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A precarious future? New book explores the tipping points of tomorrow

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A new British Academy publication launches today. Addressing Tipping Points for a Precarious Future is a new title exploring the scientific, economic, social, spiritual and creative approaches to identifying and anticipating ‘tipping points’ so that societies can adapt to more sustainable ways of living.

‘Tipping points’ are zones or thresholds of profound changes in natural or social conditions with considerable and largely unforecastable consequences. They may be dangerous for societies and economies, especially if the prevailing governing arrangements are not designed either to anticipate them or adapt to their arrival. Tipping points can also transform cultures and behaviours so that societies can learn to adjust and alter their outlooks in favour of accommodating to more sustainable ways of living.

One of the authors of the book, Professor Tim O’Riordan, said: “Our initial focus was on climate change, ice melt, tropical forest drying and alterations in oceanic and atmospheric circulations. We also looked closely at various aspects of human use of the planet, especially food production, and at the loss of biodiversity. By surveying the various institutional aspects of politics, economics, culture and religion we can begin to see why such dangers persist.”

Key areas explored in Addressing Tipping Points for a Precarious Future include:

•    Tipping points are increasingly a matter for analysis and debate, particularly with regard to climate change;

•    Provides up-to-date assessment of Earth system tipping points and interconnections with human activity;

•    Includes clear analysis from many perspectives in the sciences, social sciences and humanities

•    Use of creative text and narrative;

•    Explains why we collectively ignore warnings of tipping points;

•    Offers credible pathways for tipping points which transform society and establish a sustainable future.

Contributors (in alphabetical order):

 

•    David Atkinson, retired as Bishop of Thetford in 2009, serves on the Board of Operation Noah

•    Mike Barry, Head of Sustainable Business at Marks and Spencer,

•    Emily Boyd, Reader in Geography, University of Reading

•    Paul Brown,  co-editor of the Climate News Network

•    Ian Christie, Fellow of the Centre for Environmental Strategy, University of Surrey, Guildford

•    Charles Clarke, Visiting Professor in Politics at the University of East Anglia

•    Keith Clarke, formerly CEO of the largest consulting engineering consultancy in the UK, WS Atkins.

•    Professor Andrew Dobson, Keele University

•    Professor  Paul Ekins, University College London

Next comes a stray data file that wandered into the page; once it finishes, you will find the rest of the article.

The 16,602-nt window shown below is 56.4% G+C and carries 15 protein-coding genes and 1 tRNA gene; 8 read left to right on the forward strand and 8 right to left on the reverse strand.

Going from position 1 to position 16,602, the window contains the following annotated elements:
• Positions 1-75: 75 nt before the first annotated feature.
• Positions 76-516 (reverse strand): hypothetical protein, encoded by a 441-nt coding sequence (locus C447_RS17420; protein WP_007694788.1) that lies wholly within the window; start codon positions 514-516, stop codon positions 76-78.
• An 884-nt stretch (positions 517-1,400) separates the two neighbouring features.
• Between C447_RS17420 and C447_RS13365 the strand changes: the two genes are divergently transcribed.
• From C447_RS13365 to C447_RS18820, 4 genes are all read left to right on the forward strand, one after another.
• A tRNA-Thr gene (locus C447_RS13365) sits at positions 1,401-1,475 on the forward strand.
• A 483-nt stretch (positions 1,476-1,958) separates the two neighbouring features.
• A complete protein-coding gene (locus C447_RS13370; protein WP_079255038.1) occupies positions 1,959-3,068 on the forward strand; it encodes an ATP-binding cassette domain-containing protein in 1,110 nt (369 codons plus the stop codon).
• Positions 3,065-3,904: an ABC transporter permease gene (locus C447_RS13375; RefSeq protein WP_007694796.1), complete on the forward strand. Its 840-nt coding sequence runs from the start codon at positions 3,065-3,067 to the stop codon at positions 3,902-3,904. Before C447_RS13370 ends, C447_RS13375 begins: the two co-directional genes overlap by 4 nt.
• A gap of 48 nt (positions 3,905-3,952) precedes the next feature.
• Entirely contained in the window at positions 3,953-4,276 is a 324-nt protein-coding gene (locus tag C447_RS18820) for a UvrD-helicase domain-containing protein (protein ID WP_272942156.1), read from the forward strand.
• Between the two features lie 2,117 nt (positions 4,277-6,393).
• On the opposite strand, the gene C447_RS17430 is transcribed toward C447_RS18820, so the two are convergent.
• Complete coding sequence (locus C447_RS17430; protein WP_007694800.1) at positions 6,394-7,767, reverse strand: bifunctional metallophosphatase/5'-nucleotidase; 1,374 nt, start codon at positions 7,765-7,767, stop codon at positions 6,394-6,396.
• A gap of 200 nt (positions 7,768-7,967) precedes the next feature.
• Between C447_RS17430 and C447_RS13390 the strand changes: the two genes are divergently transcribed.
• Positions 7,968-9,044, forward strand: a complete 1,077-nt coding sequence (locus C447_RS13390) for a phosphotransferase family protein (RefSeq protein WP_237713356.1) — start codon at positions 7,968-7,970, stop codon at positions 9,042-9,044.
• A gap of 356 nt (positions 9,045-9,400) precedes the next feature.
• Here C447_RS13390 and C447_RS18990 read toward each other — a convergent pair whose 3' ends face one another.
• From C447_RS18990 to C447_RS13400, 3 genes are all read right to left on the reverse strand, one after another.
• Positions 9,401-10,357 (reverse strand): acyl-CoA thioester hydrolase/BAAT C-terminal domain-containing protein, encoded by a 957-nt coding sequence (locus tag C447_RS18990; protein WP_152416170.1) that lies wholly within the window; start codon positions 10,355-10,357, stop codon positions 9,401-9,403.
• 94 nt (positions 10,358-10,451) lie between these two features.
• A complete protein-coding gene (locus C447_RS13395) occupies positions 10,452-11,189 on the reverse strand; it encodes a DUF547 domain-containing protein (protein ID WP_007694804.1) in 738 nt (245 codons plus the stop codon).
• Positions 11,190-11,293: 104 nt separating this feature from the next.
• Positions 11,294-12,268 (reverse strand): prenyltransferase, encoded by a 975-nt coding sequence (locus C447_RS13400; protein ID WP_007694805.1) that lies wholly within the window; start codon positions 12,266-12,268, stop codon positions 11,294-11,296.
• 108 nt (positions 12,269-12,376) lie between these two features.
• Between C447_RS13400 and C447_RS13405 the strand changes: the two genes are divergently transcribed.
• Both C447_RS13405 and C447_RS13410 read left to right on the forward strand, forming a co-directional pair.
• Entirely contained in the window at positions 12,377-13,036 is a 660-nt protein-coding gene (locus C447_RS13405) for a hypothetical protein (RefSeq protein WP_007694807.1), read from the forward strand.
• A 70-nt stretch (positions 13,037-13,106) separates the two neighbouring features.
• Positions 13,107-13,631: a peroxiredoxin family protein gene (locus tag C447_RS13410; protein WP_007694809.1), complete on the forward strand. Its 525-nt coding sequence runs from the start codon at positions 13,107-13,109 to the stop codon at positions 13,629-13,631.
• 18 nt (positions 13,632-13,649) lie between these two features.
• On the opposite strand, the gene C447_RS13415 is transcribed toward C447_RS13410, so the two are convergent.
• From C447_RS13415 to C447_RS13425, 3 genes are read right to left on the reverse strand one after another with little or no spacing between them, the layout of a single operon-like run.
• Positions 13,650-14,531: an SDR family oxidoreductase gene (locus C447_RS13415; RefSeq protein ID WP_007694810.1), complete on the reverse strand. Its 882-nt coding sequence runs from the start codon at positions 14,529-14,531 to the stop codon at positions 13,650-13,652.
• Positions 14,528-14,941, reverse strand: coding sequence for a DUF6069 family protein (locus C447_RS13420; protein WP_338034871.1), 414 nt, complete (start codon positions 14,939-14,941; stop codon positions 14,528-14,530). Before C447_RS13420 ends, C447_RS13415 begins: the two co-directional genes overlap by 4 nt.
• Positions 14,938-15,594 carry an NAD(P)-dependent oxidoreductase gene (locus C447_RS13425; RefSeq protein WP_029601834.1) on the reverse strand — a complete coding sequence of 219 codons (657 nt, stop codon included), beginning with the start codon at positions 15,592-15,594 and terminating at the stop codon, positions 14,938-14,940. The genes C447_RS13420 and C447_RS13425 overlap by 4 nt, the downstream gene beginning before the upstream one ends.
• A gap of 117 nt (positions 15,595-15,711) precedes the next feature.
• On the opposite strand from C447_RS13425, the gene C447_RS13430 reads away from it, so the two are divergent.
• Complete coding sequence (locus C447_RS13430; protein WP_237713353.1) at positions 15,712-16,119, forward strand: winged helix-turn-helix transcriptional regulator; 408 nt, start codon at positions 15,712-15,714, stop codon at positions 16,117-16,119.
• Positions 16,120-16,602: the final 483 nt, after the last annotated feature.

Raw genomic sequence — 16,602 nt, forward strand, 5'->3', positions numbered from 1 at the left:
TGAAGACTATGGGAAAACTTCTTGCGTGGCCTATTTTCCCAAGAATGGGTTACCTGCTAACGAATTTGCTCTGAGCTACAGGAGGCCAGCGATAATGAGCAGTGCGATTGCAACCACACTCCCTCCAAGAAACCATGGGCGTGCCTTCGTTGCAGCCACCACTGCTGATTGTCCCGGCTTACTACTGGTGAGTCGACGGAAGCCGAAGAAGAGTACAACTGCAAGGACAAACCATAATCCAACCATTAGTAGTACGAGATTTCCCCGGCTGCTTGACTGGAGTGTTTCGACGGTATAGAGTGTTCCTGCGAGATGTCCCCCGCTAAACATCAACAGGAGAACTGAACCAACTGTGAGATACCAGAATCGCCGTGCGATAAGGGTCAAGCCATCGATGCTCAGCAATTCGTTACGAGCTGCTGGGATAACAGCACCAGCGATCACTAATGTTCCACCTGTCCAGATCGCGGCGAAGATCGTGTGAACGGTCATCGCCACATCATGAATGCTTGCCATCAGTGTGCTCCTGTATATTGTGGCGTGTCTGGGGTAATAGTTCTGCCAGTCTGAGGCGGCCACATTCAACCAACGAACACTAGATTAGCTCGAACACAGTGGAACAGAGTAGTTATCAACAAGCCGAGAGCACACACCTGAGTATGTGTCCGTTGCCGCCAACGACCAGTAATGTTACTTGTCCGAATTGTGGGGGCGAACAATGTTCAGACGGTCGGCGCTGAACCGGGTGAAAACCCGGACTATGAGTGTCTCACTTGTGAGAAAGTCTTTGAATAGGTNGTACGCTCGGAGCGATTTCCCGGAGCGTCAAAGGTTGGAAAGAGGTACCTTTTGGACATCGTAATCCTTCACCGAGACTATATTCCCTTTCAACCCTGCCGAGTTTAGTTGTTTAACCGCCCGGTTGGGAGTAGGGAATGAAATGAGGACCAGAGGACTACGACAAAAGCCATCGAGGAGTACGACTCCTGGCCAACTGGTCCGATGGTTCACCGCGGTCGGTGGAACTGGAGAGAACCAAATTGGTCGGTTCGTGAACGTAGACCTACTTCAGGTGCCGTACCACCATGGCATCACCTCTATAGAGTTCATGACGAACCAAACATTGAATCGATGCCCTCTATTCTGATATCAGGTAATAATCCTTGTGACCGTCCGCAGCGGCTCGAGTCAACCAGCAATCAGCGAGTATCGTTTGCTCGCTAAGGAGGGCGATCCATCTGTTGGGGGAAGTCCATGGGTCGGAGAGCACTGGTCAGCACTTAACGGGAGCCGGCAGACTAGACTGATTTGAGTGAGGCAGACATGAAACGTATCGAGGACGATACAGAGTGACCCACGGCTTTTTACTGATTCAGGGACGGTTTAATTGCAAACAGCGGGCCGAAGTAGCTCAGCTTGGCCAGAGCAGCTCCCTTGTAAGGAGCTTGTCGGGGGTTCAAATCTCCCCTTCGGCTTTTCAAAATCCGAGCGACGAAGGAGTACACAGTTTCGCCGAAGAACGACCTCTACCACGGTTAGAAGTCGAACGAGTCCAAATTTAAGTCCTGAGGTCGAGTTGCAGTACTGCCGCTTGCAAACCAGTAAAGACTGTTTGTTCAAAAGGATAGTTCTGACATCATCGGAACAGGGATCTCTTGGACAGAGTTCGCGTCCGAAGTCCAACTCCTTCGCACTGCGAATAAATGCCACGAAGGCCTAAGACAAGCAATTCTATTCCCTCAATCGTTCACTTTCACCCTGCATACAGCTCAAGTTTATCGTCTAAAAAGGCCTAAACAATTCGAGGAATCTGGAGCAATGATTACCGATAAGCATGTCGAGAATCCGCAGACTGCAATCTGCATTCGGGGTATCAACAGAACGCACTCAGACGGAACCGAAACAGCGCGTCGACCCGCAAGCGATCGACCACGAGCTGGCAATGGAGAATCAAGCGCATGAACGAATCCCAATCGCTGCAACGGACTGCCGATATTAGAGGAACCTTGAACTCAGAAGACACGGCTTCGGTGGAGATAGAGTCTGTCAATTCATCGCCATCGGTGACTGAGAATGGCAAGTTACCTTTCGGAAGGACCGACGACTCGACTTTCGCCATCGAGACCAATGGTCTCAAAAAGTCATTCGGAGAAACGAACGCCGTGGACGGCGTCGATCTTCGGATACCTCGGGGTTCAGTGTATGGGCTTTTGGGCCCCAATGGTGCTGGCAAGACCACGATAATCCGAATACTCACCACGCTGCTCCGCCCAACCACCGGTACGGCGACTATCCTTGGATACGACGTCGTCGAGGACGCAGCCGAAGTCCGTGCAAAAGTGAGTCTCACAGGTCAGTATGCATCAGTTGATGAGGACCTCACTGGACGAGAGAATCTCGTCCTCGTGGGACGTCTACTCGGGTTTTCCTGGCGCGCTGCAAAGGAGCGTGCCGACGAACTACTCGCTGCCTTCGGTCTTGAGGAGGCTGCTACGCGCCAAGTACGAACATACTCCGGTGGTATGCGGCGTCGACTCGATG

•    John Elkington, co-founder and Executive Chairman of Volans (2008), and co-founder of Environmental Data Services (ENDS) (1978) and SustainAbility (1987).

•    Giles Foden, novelist (The Last King of Scotland, Turbulence) and Professor of Creative Writing at UEA

•    Laurence Freeman, Director of Meditatio

•    Toby Gardner, research fellow in the Zoology Department of the University of Cambridge

•    Professor  Patricia Howard, University of Kent

•    John Ingram, Natural Environment Research Council, and Environmental Change Institute, University of Oxford

•    Professor Tim Lang, Professor of Food Policy at City University

•    Professor Tim Lenton, University of Exeter

•    Thomas Lindgard, Global Advocacy Director at Unilever

•    Amanda Long, Executive Officer, Marketing, Membership and Media at the East of England Co-Operative

•    ProfessorTim O’Riordan, University of Exeter

•    Sarah Parkin, Founder Director of Forum for the Future, Board member of the European Training Foundation,

•    Joe Ravetz, Co-Director of the Centre for Urban & Regional Ecology at Manchester,

•    Jonathan Sinclair-Wilson, was for 20 years Managing Director of Earthscan

•    Joe Smith is Senior Lecturer in Environment at the Open University

•    Matthew Taylor, Chief Executive of the RSA

•    Sir Crispin Tickell GCMG KCVO

•    Camilla Toulmin, Director of IIED, the International Institute of Environment and Development

 

 

Addressing Tipping Points for a Precarious Future is available from Oxford University Press.

Editor’s notes:

1.    For further information, images and interviews please contact the Press Office on press@britac.ac.uk or 020 7969 5263.

2.    The British Academy for the humanities and social sciences. Established by Royal Charter in 1902. Its purpose is to inspire, recognise and support excellence and high achievement in the humanities and social sciences, throughout the UK and internationally, and to champion their role and value. For more information, please visit www.britac.ac.uk.

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